Begin your business with the end in mind
One of the most successful dealers I've ever known executed his exit plan the right way. From the start, he formed a corporate structure that could be easily transferred either to family (if they were interested), to one of his managers, or to an outside party. Or it could be transferred to a combination of the three.
He remained a dealer for about 20 years, building his business in a diligent, methodical manner, meeting the OEMs' requirements, and relocating, expanding and modernizing his facility along the way. He trained his teams and maximized each department's profits according to the recommendations from his 20 Group.
About three years before he planned on retiring, he started golfing a little more and being around the dealership a little less. He wanted to determine whether the management team he had hired and trained could manage the store without him around every day. And if one of the managers wanted to buy the business, he could ascertain that it was a viable alternative; if not, he wanted to assure that his dealership was turnkey to an outside buyer.
The right facility and management team, and good relations with the OEMs and the community would garner this dealer the highest possible return on his years of financial and personal investment when it came time to exit.
His strategy worked. He eventually sold to a third party and his transition to full retirement went smoothly. He began with the end in mind, he used strategic thinking, and he worked his long-range exit plan diligently.
Funny, isn't it, how when we started out, we spent most of our time thinking, planning and dreaming about how we were going to get into business. If we had spent more time strategizing about how we were going to get out of business, we'd be more successful, or at least more personally satisfied.
"Begin with the end in mind," says Stephen Covey in Seven Habits of Highly Effective People. There are nearly 14,000 powersports retail outlets serving enthusiasts, which account for about 5 percent of the U.S. adult population. This is a fragmented, niche industry with many retailers vying for the consumer's attention. Is it any wonder, then, that people aren't lining up to buy your business?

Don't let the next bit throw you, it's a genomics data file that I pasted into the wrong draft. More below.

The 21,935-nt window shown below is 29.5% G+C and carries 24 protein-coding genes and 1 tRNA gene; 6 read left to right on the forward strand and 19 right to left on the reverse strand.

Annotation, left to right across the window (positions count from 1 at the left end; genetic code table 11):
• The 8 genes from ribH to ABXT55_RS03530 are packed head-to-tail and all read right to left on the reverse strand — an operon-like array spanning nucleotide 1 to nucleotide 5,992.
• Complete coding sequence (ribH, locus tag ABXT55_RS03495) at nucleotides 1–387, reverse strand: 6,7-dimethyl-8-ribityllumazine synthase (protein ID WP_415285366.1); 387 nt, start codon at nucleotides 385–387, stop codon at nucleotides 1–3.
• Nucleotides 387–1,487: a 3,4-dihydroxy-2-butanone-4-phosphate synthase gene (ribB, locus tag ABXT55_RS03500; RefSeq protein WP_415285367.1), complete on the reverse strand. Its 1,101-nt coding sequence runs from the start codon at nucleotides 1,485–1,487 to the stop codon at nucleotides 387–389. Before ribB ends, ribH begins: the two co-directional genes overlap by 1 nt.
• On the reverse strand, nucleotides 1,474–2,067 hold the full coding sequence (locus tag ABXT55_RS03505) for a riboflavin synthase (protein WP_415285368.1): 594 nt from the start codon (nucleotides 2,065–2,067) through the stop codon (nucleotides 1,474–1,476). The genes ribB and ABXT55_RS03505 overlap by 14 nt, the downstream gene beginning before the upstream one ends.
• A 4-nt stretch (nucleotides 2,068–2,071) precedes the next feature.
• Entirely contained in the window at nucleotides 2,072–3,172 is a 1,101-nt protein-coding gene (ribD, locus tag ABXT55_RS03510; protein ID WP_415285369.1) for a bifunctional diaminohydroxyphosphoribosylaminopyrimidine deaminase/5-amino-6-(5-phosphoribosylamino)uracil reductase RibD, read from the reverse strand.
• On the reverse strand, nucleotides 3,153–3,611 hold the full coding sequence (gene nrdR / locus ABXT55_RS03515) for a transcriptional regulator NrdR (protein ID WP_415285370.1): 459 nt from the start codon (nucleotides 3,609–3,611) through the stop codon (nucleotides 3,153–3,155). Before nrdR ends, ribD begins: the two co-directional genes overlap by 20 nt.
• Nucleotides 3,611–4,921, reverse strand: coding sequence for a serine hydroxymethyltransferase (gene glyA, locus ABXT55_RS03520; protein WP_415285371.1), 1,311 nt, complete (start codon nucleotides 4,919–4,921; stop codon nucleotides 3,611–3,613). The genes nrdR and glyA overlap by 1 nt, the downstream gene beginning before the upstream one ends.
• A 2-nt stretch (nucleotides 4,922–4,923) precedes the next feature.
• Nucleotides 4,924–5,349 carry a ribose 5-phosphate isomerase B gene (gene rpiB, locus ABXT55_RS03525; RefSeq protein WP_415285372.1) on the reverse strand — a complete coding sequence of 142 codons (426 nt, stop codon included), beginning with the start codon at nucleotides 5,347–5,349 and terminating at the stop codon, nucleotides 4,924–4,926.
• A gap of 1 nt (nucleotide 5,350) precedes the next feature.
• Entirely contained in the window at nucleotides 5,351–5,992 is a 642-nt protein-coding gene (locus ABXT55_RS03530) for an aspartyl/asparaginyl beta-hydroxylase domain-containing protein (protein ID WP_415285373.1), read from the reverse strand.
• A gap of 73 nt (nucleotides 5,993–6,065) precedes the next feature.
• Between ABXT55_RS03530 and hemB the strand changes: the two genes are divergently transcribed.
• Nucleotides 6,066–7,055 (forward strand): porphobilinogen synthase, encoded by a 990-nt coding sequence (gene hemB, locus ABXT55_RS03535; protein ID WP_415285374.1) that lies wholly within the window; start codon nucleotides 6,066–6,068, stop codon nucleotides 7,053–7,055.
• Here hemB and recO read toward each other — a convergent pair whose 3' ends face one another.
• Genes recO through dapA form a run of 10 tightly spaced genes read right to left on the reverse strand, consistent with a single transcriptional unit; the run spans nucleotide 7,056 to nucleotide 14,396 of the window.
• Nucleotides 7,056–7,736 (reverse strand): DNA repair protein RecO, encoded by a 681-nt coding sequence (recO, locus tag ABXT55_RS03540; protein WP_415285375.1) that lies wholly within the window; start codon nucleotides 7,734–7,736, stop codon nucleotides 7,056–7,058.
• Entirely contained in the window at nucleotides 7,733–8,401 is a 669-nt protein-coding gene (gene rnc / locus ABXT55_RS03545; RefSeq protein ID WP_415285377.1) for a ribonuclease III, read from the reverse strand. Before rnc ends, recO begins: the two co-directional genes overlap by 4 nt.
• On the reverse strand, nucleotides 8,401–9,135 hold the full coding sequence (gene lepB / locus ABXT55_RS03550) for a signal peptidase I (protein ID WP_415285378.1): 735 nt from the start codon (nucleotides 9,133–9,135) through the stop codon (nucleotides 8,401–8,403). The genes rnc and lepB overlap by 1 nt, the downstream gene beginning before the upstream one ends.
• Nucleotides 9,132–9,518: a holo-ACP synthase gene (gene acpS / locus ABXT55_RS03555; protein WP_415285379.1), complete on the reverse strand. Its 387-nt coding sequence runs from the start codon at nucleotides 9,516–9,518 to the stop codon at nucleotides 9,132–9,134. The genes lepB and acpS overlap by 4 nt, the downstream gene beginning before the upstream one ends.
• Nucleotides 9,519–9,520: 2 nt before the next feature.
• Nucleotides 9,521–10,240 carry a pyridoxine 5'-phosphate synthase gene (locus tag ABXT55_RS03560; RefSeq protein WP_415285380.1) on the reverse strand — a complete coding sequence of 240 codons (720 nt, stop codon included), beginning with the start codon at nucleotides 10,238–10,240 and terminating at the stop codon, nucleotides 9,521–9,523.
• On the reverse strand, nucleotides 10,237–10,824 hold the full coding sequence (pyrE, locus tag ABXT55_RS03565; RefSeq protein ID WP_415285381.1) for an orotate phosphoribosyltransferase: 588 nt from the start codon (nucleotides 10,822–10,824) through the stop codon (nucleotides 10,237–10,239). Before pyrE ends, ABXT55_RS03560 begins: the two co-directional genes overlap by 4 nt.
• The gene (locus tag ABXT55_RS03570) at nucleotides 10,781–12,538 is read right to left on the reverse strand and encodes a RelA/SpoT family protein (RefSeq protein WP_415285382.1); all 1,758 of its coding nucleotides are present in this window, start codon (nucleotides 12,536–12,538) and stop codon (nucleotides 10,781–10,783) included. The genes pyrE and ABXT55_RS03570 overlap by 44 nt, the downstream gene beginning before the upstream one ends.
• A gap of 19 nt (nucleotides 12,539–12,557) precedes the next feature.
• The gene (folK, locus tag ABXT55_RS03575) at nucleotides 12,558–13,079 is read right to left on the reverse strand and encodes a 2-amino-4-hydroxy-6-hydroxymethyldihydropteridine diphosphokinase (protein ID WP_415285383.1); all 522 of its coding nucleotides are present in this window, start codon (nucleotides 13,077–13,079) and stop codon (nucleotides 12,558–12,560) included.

Even with new players from outside our industry becoming enamored with the powersports retail business, it's still not easy to sell your dealership, at least with the ROI you believe you deserve.
Now is the time to map out your specific exit plan with your attorney, CPA, bankers, family and/or an experienced advisor.
There are several methods of calculating the expected valuation of your business. The most popular are:
- the multiple of planning volume that your manufacturer(s) establish for your market,
- the multiple of trailing 12 month earnings, and
- the multiple of future expected yearly earnings.
The specific multiples vary according to franchise, the success factors of the individual business, and the needs or strategy of the buyer.
If you want to exit within the next year, you'll likely get much less than you think you deserve. You need to plan at least two years ahead of your exit date.
Many factors come into play when establishing your exit plan, including timing, family, corporate entity structure, tax considerations, estate planning, legal issues, insurance needs, maximizing a sales price if you plan on selling. There are experts and advisors in each of these fields who can help you.
Next month: How your business structure can help or hinder a sale down the road.
Clark Vitulli founded America's PowerSports for which he served as chairman, president and CEO from 1998 to 2006. Send questions and comments to email@example.com.